17 + Think about the addition problem + : amount of pie each kid gets when kids share pies amount of pie each kid gets when kids share pies??? Since in both cases we have kids sharing the pies, we can imagine that it is the same kids in both cases. First, they share pies. Then they share more pies. The total each child gets by the time all the pie-sharing is done is the same as if the kids had just shared pies to begin with. That is: + amount of pie each kid gets when kids share pies amount of pie each kid gets when kids share pies amount of pie each kid gets when kids share pies + Now let us think about the general case. Our claim is that a d + b d. a + b d. Translating into our model, we have d kids. First, they share a pies between them, and a represents the amount each child d gets. Then they share b more pies, so the additional amount of pie each child gets is b d. The total each kid gets is a d + b d. But it does not really matter that the kids first share a pies and then share b pies. The amount each child gets is the same as if they had started with all of the pies all a + b of them and shared them equally. That amount of pie is represented by a + b d. Think/Pair/Share. () How can you subtract fractions with the same denominator? For example, what is Fractions with Different Denominators. This approach to adding fractions suddenly becomes tricky if the denominators involved are not the same common value. For example, what is +? ? () Use the Pies Per Child model to carefully explain why a d b d a b () Explain why the fact that the denominators are the same is essential to this addition and subtraction method. Where is that fact used in the explanations? d 6

19 Example. ( 8 +. Here is another example of adding 0 ) fractions with unlike denominators: 8 +. In this case, Valerie is part of a group of 8 kids who share pies. Later she is 0 part of a group of 0 kids who share different pies. How much total pie did Valerie get? Think/Pair/Share. Cassie suggests the following method for the example above: When the denominators are the same, we just add the numerators. So when the numerators are the same, shouldn t we just add the denominators? Like this: What do you think of Cassie s suggestion? Does it make sense? What would you say if you were Cassie s teacher? On Your Own. Try these exercises on your own. For each addition exercise, also write down a Pies Per Child interpretation of the problem. You might also want to draw a picture. () What is +? () What is + 0? () What is + 0? Of course, you do not need to list all of the equivalent forms of each fraction in order to find a common denominator. If you can see a denominator right away (or think of a faster method that always works), go for it! () What is +? () What is + + 8? 8

20 (6) What is ? Now try these subtraction exercises. () What is 0 0? (8) What is 0 0? (9) What is? (0) What is +? () What is 8 6? Think/Pair/Share. Which fraction is larger, 9 or 6? Justify your answer. (Oh, and what does this question have to do with the subject of this section: adding and subtracting fractions?) 9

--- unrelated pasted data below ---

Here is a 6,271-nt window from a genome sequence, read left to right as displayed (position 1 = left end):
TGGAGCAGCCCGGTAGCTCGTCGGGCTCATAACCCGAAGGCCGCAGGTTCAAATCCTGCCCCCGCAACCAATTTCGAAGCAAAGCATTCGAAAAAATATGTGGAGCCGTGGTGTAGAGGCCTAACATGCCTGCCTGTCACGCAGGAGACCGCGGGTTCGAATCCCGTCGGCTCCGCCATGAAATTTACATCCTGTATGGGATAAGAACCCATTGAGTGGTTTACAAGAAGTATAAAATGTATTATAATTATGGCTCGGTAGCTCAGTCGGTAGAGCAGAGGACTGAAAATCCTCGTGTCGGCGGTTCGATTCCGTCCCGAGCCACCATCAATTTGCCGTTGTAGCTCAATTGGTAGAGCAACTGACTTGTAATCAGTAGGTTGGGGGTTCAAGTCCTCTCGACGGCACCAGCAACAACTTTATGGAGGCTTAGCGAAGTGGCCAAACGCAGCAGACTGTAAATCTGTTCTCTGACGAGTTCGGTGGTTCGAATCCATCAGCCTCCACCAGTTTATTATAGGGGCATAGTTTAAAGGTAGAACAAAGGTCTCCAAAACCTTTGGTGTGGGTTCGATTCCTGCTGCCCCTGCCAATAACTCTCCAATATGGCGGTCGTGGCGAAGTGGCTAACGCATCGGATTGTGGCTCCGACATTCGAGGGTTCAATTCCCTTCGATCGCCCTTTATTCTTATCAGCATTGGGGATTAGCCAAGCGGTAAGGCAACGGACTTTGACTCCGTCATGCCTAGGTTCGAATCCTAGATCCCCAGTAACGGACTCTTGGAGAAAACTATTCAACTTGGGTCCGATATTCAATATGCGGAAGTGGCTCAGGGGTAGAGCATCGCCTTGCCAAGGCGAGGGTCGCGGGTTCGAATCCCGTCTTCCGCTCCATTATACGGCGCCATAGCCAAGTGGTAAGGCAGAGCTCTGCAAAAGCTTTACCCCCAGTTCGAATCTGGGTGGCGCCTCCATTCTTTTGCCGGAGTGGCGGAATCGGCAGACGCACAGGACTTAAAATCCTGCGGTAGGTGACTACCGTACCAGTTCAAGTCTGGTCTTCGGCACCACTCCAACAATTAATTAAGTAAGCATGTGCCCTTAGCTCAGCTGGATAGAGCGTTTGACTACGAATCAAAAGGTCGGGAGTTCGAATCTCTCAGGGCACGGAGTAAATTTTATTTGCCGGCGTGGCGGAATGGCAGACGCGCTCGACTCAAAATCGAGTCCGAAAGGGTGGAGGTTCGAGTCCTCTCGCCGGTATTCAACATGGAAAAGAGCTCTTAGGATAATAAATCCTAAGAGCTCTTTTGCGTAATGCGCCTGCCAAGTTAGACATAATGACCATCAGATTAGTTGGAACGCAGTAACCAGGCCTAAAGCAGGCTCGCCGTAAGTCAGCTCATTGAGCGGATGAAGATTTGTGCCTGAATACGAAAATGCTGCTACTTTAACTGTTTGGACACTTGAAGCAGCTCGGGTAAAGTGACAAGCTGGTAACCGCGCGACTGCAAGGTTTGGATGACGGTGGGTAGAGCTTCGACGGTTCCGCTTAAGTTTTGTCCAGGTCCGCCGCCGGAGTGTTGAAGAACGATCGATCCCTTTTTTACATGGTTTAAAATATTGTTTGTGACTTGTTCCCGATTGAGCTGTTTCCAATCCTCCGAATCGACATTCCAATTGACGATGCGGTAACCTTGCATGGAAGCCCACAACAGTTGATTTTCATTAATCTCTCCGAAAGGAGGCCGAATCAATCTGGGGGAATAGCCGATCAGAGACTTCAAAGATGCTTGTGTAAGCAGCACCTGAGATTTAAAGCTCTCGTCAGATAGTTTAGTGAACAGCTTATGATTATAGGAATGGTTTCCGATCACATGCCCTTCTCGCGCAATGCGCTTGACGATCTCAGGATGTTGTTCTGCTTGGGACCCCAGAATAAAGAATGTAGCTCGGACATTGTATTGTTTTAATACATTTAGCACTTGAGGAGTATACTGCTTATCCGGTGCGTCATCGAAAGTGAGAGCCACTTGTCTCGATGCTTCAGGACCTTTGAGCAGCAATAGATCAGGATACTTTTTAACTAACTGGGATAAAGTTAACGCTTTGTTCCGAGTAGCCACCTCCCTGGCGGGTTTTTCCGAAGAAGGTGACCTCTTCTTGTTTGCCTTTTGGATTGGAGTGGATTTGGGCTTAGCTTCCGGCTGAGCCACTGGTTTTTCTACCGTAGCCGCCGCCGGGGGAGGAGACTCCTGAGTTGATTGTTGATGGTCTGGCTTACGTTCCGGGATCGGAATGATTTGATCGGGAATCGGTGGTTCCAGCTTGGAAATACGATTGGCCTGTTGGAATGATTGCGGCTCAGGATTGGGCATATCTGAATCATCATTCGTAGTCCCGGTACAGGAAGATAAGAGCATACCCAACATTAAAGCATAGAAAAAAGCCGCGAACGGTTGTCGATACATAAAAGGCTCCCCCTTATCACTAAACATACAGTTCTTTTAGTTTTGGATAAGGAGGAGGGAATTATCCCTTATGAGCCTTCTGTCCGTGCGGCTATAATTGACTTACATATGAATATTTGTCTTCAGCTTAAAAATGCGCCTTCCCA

21 SECTION What is a Fraction? Revisited three kids two pies of a pie per individual kid So far, we have been thinking about a fraction as the answer to a division problem. For example, is the result of sharing two pies among three children. two pies This Pies Per Child Model has served us perfectly well in thinking about the meaning of fractions, equivalent fractions, and even adding and subtracting fractions. However, there is not any way to use this model to make sense of multiplying fractions! What would this mean? three kids?? of a pie per individual kid Of course, pies do not have to be round. We can have square pies, or triangular pies or squiggly pies or any shape you please. So what are fractions, if we are asked to multiply them? We are forced to switch models and think about fractions in a new way. This switch is fundamentally perturbing: Does a fraction have anything to do with pie or pies per child or not? If the answer is that a fraction is more of an abstract concept that ap- 0

22 plies simultaneously to pies and children and to something else that we can multiply, then what is that concept exactly? Think about our poor young students. We keep switching concepts and models, and speak of fractions in each case as though all is naturally linked and obvious. All is not obvious and all is absolutely confusing. This is just one of the reasons that fractions can be such a difficult concept to teach and to learn in elementary school! Think/Pair/Share. (What s wrong here?). For each of the following visual representations of fractions, there is a corresponding incorrect symbolic expression. Discuss with your partner: Why is the symbolic representation incorrect? What might elementary students find confusing in these visual representations? Units and Unitizing. In thinking about fractions, it is important to remember that there are always units attached to a fraction, even if the units are hidden. If you see the number in a problem, you should ask yourself half of what? The answer to that question is your unit, the amount that equals. So far, our units have been consistent: the whole (or unit) was a whole pie, and fractions were represented by pies cut into equal-sized pieces. But this is just a model, and we can take anything, cut it into equal-sized pieces, and talk about fractions of that whole. One thing that can make fraction problems so difficult is that the fractions in the problem may be given in different units (they may be parts of different wholes ). > Example. (Everyone is right!). Mr. Li shows this picture to his class and asks what number is shown by the shaded region.